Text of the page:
How to Get a Landscaping License
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STEP 7: Study for the exam using example tests and study materials available through your state licensing board.

Once it is clear what exactly is on the exam and the format, the applicant will want to collect all study materials to effectively prepare for it. Some states post study guides and/or examples of test questions online for reference. Applicants can inquire about such resources by contacting the state licensing board. They can also look for a frequently asked questions (FAQs) page with details about the test on the state licensing board’s website.

Another helpful resource is the National Association of Landscape Professionals, which provides educational materials about the landscaping certification process and study guides to help the applicant prepare. It is also important for an applicant to take advantage of any practice exams available to truly get acquainted with the test and the types of questions included. They’ll want to plan ahead and be sure to review the study materials to maximize prep time and minimize stress.

Tom Smith, owner of Desert Designer Landscape and Development in Tempe, Arizona, learned all about the licensing requirements through the Arizona Registrar of Contractors. “There was a lot of information on the website about licensing, and that is where I started,” he says. He also shares how he prepared for the exam: “The license itself requires real-world experience. There is a business section to make sure that you know what is necessary to run your small business and a section that pertains to exactly what you are applying for within landscaping. I used a study course provided by an outside vendor since the state at the time did not provide tools to study with. It did not take long to prepare for the license.”

STEP 8: Take the exam, pass a background check if necessary, pay the application fee, and apply for a license.

Once test preparation is complete, the applicant can take the exam. Receiving a passing grade on the first attempt is the hope; however, if that doesn’t happen, they can ask the licensing agency how many times the exam can be taken and if a certain time must pass between tries.

After an applicant successfully completes the exam, it may be necessary for them to undergo a background check before submitting the landscaping license application to the state licensing agency for review. The results of the exam, plus a fee for the license, will need to be sent in along with the application. When filling out the application, the applicant will want to check that all the necessary information is included correctly to prevent any hold-ups or denials during the application approval process. Because instructions may be detailed and confusing, it’s a good idea for them to take their time and read all the instructions carefully.

Applicants will want to make sure they include any supporting documentation required, such as the exam score, EIN or Social Security number and proof of insurance. Also, they’ll want to confirm where the application package needs to be dropped off. Some states require the applicant to bring materials and the fee in person to the county courthouse or county clerk’s office. Other states may allow the application to be sent online or by regular mail.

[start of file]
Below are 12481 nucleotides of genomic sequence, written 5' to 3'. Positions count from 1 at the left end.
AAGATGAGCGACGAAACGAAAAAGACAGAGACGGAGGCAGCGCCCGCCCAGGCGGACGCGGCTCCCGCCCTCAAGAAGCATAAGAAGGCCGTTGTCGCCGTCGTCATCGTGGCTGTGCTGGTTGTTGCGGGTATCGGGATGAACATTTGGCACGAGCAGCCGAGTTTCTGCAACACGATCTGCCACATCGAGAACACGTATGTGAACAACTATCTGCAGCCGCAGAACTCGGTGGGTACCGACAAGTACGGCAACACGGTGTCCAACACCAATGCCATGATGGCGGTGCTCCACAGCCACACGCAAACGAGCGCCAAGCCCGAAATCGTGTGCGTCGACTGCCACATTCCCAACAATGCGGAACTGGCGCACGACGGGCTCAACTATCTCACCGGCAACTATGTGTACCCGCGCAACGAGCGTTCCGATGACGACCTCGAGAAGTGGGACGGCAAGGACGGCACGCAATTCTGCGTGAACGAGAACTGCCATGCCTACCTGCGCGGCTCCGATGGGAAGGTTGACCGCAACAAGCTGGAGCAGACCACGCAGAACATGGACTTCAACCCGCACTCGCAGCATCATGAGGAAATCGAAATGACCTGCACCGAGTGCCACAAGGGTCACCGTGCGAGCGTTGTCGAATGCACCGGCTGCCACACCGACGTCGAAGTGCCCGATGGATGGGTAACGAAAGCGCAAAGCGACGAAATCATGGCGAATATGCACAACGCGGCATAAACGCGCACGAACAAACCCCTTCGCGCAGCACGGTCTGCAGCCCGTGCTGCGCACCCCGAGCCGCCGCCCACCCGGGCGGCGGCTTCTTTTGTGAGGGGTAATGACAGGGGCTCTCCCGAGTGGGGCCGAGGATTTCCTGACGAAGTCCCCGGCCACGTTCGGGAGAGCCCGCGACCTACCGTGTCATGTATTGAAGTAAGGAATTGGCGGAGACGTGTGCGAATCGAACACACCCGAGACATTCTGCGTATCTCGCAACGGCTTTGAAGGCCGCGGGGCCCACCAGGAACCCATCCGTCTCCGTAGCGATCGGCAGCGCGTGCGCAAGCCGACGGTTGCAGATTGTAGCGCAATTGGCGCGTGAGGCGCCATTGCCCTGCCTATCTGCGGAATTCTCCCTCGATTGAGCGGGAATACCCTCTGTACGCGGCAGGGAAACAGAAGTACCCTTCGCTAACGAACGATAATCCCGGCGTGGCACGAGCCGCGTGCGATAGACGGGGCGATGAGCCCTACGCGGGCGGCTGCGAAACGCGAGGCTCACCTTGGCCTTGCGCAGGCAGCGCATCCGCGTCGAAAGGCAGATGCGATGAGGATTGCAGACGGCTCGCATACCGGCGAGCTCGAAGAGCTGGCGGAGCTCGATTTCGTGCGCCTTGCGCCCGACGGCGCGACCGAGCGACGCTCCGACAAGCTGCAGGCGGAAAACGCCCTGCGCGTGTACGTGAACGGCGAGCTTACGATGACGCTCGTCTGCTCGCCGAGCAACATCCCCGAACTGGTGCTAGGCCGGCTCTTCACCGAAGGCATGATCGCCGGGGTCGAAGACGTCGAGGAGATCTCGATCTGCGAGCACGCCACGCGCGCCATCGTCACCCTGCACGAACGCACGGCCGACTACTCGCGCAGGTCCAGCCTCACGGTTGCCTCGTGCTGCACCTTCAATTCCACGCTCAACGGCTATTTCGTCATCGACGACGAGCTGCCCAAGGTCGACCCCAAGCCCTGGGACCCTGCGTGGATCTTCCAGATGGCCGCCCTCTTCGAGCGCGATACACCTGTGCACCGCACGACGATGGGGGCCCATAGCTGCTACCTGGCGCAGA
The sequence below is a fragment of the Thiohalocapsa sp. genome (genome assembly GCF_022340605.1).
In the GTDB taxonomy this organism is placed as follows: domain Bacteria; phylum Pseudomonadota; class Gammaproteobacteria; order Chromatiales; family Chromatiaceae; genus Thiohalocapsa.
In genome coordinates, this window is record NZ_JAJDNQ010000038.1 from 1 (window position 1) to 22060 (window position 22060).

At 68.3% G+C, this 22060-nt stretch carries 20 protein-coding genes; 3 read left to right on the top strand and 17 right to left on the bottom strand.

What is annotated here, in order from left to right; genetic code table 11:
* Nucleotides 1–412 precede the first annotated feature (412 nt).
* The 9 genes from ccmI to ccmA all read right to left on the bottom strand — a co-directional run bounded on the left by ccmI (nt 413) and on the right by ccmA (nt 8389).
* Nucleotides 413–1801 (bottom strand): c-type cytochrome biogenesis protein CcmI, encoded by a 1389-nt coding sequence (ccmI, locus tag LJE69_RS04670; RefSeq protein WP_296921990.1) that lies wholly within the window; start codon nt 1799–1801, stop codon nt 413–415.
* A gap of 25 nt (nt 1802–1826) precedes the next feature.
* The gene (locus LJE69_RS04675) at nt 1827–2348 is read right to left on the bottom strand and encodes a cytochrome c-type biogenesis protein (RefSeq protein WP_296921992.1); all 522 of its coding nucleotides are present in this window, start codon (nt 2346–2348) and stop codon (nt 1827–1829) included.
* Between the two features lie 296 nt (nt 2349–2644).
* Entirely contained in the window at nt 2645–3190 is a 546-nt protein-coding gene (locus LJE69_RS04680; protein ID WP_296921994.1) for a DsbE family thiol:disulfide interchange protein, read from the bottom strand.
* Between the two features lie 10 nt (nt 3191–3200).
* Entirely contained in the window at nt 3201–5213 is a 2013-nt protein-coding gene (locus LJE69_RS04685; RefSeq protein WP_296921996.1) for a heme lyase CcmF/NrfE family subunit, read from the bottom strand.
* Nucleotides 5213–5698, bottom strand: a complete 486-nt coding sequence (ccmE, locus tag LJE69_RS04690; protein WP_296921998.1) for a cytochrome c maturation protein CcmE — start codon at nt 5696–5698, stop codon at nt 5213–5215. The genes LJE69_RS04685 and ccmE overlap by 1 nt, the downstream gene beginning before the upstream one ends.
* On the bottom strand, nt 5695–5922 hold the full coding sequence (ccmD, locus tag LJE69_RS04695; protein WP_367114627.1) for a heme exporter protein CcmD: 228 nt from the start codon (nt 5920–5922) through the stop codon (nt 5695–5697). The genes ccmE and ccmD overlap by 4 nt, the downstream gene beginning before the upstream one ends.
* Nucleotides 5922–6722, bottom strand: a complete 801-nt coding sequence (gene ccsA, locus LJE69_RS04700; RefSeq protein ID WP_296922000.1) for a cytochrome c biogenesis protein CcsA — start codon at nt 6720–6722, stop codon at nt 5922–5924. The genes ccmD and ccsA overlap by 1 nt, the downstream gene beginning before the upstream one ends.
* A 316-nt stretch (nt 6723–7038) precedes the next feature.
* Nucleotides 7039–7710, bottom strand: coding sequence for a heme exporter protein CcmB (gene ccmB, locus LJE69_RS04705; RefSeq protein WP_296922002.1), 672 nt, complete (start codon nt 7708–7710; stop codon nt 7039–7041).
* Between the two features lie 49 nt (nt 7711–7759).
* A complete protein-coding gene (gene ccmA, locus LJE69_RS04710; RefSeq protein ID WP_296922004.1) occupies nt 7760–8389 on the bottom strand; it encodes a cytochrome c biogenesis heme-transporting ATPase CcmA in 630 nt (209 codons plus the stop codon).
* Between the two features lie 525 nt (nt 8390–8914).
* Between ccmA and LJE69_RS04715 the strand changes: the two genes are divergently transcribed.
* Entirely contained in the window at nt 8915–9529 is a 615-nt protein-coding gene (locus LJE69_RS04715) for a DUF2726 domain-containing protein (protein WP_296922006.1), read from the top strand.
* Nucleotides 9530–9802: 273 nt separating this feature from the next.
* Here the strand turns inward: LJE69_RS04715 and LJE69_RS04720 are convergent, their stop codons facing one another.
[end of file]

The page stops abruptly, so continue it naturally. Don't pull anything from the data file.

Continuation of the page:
Once the application is submitted, the applicant must wait to receive their license. It can take several days or weeks (or even months) for a landscaping license to get approved. Each state’s timeline varies, so applicants will want to ask when they begin this process to start a landscpaing or lawn care business.

STEP 9: Renew your license annually or as required by your state.

Even once the license has been received, the work is still not over. Many licenses have an expiration date and will need to be renewed. Business owners will want to ensure they don’t let all that hard work and time and money invested go to waste—they’ll want to know exactly when the license needs to be renewed and set up a system to track renewals. Some states require a yearly license renewal, so this will become a new annual habit for the business.

Most renewals involve simply filling out an application form that is similar to the original application. In addition, a renewal fee will need to be submitted. Some states also require continuing education credits, so business owners will need to plan ahead to meet appropriate deadlines.

Understanding the process of obtaining a state landscaping license and keeping it current helps ensure success for those starting a mowing business or landscaping business. From establishing a business structure to passing required exams and securing the necessary insurance policies, each step of the process is crucual for a landscaping business owner to build a solid foundation for offering landscaping services legally—and safely—in their state. This can allow them to compete with the best landscaping companies or the best gardening services in their area.